Feedback is an important part of learning. It is an important part of two-way relationships. It is also one of the hardest things to give and take. Here are some tips to help.
Feedback can bring out the best and worst in us. Why is that? Is it because it takes us back to school days and good/bad experiences acquired there? Or, is it because people take it personally? Well – possibly both.
Feedback is important for giving attention to the contributions people make. It is a way of checking for understanding of expectations and performance requirements. These tips apply to both givers and receivers of feedback.
Know the criteria
Sounds simple doesn’t it? Well it is not always clear. Criteria need to be articulated clearly in terms of specific results or observable behaviours that demonstrate the mastery required. The feedback can then be framed around how close the person comes to the expected outcomes – which is useful when giving or receiving feedback.
Focus on three outcomes
Choose three or ask for three specific outcomes to focus on.Most people can remember and articulate three things with ease, making it easier to maintain a focus. Ask for details about how these are being achieved or what more needs to be done to attain mastery. Clarify specifics by asking questions like “What would it take to achieve x level/outcome?”
Tie feedback to outcomes
By tying feedback to outcomes, links it to its purpose and meaning. Whether positive or constructive feedback, when framed in terms of the impact the individual’s performance has on the business outcomes or goals enables them to get a greater sense of their contribution. It provides the reason for the feedback. This is far more valuable than vague platitudes like “you did well”. Feedback tied to outcomes makes it more likely the behaviour or results will be repeated or attained.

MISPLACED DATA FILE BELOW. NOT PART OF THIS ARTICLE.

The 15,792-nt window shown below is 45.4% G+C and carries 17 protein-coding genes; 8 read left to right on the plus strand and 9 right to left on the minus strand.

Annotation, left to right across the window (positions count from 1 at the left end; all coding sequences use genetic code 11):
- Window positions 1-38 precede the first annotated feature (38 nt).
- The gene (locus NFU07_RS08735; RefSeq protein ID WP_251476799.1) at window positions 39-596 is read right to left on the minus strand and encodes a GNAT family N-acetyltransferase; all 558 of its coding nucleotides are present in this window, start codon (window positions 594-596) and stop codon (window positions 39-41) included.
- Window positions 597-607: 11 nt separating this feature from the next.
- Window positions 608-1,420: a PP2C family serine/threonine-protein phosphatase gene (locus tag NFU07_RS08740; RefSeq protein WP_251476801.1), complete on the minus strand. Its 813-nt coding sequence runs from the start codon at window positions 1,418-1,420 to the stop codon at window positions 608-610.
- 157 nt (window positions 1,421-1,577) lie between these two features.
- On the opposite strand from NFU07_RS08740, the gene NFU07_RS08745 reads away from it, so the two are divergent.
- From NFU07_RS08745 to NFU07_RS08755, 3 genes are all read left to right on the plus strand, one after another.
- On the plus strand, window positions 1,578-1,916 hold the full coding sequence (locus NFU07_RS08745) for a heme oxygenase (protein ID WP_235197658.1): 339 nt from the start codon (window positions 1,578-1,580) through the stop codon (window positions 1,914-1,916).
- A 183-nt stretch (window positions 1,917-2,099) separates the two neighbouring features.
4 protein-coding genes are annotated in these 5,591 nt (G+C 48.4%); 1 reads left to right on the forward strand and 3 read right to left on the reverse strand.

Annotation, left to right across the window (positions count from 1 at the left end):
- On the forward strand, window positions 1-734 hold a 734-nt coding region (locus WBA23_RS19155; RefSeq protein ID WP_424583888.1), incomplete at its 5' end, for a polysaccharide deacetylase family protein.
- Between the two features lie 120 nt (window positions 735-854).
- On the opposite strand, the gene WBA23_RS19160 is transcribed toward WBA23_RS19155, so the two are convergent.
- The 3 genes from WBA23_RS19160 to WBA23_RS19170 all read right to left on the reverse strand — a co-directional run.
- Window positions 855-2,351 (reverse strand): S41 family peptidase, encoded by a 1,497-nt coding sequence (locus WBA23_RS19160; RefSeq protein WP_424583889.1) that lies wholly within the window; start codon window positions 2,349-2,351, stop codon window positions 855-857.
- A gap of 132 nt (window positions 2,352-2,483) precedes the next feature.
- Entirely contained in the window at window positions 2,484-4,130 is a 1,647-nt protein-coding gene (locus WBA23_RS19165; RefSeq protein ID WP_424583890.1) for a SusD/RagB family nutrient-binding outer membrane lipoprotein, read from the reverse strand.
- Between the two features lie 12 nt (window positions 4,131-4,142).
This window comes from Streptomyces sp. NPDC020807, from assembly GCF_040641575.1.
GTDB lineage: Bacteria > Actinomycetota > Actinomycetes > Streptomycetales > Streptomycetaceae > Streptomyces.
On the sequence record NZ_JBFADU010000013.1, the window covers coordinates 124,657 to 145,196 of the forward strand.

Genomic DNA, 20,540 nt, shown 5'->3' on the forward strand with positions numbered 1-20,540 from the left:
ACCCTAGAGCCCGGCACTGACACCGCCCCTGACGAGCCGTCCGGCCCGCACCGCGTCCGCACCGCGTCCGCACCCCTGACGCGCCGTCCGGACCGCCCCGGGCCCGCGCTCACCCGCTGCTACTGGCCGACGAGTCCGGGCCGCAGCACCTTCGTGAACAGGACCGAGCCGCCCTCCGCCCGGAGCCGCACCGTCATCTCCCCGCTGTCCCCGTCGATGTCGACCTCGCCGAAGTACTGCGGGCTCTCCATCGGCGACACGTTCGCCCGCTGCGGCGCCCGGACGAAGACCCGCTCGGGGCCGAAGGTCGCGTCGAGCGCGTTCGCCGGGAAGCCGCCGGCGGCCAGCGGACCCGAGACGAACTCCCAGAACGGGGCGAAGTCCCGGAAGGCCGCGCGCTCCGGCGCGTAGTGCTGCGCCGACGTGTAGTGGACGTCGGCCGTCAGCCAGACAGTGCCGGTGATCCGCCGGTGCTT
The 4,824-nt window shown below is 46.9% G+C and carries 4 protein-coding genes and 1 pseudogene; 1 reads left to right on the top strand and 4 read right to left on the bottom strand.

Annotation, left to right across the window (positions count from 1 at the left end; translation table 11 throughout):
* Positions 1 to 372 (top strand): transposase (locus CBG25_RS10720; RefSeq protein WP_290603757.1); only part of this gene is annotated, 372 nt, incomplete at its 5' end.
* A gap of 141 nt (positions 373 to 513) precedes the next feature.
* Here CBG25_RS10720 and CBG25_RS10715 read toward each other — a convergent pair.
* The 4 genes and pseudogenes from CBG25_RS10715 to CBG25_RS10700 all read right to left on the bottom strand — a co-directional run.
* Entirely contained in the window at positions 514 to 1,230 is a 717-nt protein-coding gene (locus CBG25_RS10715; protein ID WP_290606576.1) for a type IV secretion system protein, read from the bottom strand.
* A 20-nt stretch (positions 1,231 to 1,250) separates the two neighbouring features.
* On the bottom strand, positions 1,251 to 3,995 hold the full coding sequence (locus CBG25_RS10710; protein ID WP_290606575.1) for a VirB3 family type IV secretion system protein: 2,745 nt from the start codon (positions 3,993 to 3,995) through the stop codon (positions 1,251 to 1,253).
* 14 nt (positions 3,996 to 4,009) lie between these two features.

Equalise assessments by referring to technical skills and competencies
When objective skills/competencies are used in assessments it is easier to notice when something is missing. Ensure that evidence reflects an equal assessment of candidates. If there is no evidence of particular skill or competence levels, absence is the evidence. Development can then be guided towards achieving or developing the required technical expertise.
Feedback conversations handled well can strengthen relationships and understanding between people who work together. It is also critical to high performance.
What is your experience of giving or receiving feedback? Do you have pearls of wisdom to share here?